The large cap post the regulator is almost useless, leave an electro there, but maybe 220uF and double the one before the reg if anything. Reason being, the one after the reg is at 5v so for a start it stores less energy and secondly, as soon as it starts draining the voltage will fall below 5.0 and it becomes useless. So, reservoir caps must be pre the regulator. Decoupling caps afterwards ad before.

Cheers for knocking some sense into me baldur!

Fred.

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Tue Aug 19, 2008 5:38 pm
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Generally the largest caps are after a regulator not before - the reason being if current demand momentarily exceeds the regulators limit, there is somewhere to draw the current from. Also there aren't any reverse polarity problems after the reg so cheap polarised electros can be used. Thats the general thinking anyway.

I tend to massively over cap things like this (don't ask why its probably just me) ie put 1000uF before and after. In the case of the regulator - if you draw more current than the wire can supply and you have no input cap then the input voltage drops to the reg - at startup this could be a problem, any other time its not. However if you draw more current than the reg can supply and you have no cap then the voltage drops. Things to think about?


Tue Aug 19, 2008 6:53 pm
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Which side they go on depends on their purpose. The purpose for the outer ones is to buffer during cranking.Their function will be averaging the dips and peaks in voltage during that time.

In terms of after the regulator they need to be appropriate for the level of current drawn and the change in current drawn and rate in that change. IE, the regulator can react to a certain rate of current change without issue, and the cap only has to prevent voltage drop and ripple in the period not covered by the regulator. Realistically the regulators are pretty fast and don't allow much ripple with quite small caps, but I am also like you in that I prefer to overkill the caps significantly :-)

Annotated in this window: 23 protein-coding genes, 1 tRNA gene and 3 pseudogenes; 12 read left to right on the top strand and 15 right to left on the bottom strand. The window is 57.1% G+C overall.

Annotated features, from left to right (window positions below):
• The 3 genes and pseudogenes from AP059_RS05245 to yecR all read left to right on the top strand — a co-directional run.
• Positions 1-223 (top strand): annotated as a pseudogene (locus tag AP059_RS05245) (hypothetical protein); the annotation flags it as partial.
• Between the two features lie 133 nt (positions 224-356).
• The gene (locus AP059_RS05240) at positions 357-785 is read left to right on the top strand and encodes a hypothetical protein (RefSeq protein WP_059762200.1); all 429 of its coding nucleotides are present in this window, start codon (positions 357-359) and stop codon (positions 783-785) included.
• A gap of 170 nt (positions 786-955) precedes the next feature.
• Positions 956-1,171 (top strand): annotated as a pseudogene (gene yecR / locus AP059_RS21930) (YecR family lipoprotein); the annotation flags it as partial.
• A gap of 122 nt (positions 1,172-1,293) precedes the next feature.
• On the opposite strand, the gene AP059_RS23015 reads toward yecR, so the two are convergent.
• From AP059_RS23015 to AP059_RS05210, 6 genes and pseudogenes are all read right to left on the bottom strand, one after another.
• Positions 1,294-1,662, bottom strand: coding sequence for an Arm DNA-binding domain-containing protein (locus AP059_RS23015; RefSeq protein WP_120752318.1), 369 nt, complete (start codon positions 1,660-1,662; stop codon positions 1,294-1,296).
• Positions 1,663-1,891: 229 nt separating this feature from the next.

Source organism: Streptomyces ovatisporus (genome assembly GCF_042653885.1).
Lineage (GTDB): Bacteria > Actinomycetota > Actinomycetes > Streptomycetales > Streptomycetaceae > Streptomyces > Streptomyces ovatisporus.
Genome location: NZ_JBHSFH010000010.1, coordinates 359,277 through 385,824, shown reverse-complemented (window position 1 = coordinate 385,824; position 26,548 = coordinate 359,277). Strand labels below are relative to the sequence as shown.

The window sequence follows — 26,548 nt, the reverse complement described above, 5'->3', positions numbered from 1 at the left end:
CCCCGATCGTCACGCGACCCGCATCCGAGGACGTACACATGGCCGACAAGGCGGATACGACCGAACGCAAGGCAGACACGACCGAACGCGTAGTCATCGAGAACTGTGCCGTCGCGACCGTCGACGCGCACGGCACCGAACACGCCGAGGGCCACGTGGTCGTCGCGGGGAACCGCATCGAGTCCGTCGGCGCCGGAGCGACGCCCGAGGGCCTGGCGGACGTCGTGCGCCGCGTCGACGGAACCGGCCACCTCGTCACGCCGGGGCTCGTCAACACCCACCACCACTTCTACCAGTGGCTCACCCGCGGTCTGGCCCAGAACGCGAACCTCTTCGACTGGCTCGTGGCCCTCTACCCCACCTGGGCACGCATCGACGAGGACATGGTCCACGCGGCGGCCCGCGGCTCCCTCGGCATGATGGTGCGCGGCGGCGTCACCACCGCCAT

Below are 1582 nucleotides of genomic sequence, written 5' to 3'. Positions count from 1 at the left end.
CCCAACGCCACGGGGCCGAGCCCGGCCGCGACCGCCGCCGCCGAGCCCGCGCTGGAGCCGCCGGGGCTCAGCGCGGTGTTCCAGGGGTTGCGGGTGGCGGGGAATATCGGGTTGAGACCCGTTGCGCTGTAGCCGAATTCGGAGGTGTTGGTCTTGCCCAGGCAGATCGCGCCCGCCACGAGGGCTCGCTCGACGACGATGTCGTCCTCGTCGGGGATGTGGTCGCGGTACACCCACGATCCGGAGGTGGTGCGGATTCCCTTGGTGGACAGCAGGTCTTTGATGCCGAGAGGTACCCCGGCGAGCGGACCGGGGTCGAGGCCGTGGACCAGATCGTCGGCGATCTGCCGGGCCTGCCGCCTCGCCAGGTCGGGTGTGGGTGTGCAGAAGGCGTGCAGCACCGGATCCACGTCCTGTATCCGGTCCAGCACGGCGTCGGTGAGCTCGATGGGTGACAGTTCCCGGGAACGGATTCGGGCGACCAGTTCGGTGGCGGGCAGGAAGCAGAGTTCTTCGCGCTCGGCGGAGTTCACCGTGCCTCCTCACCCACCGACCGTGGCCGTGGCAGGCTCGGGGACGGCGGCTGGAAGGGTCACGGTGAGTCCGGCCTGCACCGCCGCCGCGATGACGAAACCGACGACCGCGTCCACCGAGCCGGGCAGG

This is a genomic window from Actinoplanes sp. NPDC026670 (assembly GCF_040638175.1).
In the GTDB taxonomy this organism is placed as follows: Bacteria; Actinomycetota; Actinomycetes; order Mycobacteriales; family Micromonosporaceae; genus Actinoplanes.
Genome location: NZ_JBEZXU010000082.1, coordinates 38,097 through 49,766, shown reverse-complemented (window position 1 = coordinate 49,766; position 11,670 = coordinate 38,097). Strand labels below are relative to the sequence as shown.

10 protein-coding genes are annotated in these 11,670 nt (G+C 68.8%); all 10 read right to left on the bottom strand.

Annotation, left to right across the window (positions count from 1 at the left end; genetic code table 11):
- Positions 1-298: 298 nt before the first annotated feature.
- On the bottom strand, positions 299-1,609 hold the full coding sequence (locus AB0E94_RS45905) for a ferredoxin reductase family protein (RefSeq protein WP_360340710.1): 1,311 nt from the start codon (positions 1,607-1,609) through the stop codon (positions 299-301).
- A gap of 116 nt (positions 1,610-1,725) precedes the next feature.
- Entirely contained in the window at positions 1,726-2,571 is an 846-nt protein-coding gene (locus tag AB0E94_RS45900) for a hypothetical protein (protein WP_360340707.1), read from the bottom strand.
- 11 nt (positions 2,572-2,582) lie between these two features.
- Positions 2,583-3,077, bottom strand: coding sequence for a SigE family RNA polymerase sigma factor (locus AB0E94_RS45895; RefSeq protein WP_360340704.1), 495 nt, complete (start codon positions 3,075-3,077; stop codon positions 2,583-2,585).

Having larger ones on the inside of the reg also means a slower switch off which probably doesn't matter, but could be negative.

I realised while writing this that we could actually calculate exactly what is required on both sides of the reg. Perhaps someone would like to do that?

Fred.

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Tue Aug 19, 2008 7:38 pm
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Actually we can't - not without knowing what the noise looks like both at the input and how much noise is generated by the digital switching on the output. I've run a few simulations and done some calcs, but what ever way you look at it, the caps are there only to filter noise really. Nothing is going to be big enough to hold voltage high while cranking. If you put bypass and supply caps at each digital chip then I'de say you only need about 10uF + bypass at the output. The input should be reasonably well filtered IF during normal running we are expecting voltage to drop below say 8-7V for more than 1ms on a periodic basis. I'de just put a 220uF minimum at the input? Thoughts?


Wed Aug 20, 2008 9:02 am